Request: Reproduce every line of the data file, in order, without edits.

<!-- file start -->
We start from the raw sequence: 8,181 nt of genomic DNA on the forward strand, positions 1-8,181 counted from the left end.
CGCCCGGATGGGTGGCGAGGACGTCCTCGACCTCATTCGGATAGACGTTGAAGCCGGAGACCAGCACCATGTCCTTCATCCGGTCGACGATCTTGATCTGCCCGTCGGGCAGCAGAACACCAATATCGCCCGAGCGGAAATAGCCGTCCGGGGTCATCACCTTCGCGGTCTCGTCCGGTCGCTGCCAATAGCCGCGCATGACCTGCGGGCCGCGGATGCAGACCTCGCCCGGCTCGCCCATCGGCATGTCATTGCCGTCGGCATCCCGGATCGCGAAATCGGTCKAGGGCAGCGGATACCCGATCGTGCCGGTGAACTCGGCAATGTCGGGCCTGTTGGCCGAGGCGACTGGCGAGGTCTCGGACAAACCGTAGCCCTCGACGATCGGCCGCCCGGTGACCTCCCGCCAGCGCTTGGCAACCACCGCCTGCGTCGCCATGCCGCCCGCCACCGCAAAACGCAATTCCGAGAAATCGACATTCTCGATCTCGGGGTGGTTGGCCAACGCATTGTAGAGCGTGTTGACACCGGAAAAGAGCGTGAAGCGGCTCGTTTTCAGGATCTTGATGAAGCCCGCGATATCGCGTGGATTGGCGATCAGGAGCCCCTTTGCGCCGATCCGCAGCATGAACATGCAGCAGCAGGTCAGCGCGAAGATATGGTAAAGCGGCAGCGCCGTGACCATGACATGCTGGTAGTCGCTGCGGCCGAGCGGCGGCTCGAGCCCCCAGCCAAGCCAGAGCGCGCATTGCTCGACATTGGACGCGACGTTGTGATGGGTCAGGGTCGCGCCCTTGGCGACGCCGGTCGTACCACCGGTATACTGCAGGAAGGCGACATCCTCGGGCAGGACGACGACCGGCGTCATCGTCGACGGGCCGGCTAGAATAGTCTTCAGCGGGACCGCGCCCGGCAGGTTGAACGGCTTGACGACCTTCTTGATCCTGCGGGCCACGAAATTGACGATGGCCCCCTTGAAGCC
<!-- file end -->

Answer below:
We start from the raw sequence: 8,181 nt of genomic DNA on the forward strand, positions 1-8,181 counted from the left end.
CGCCCGGATGGGTGGCGAGGACGTCCTCGACCTCATTCGGATAGACGTTGAAGCCGGAGACCAGCACCATGTCCTTCATCCGGTCGACGATCTTGATCTGCCCGTCGGGCAGCAGAACACCAATATCGCCCGAGCGGAAATAGCCGTCCGGGGTCATCACCTTCGCGGTCTCGTCCGGTCGCTGCCAATAGCCGCGCATGACCTGCGGGCCGCGGATGCAGACCTCGCCCGGCTCGCCCATCGGCATGTCATTGCCGTCGGCATCCCGGATCGCGAAATCGGTCKAGGGCAGCGGATACCCGATCGTGCCGGTGAACTCGGCAATGTCGGGCCTGTTGGCCGAGGCGACTGGCGAGGTCTCGGACAAACCGTAGCCCTCGACGATCGGCCGCCCGGTGACCTCCCGCCAGCGCTTGGCAACCACCGCCTGCGTCGCCATGCCGCCCGCCACCGCAAAACGCAATTCCGAGAAATCGACATTCTCGATCTCGGGGTGGTTGGCCAACGCATTGTAGAGCGTGTTGACACCGGAAAAGAGCGTGAAGCGGCTCGTTTTCAGGATCTTGATGAAGCCCGCGATATCGCGTGGATTGGCGATCAGGAGCCCCTTTGCGCCGATCCGCAGCATGAACATGCAGCAGCAGGTCAGCGCGAAGATATGGTAAAGCGGCAGCGCCGTGACCATGACATGCTGGTAGTCGCTGCGGCCGAGCGGCGGCTCGAGCCCCCAGCCAAGCCAGAGCGCGCATTGCTCGACATTGGACGCGACGTTGTGATGGGTCAGGGTCGCGCCCTTGGCGACGCCGGTCGTACCACCGGTATACTGCAGGAAGGCGACATCCTCGGGCAGGACGACGACCGGCGTCATCGTCGACGGGCCGGCTAGAATAGTCTTCAGCGGGACCGCGCCCGGCAGGTTGAACGGCTTGACGACCTTCTTGATCCTGCGGGCCACGAAATTGACGATGGCCCCCTTGAAGCC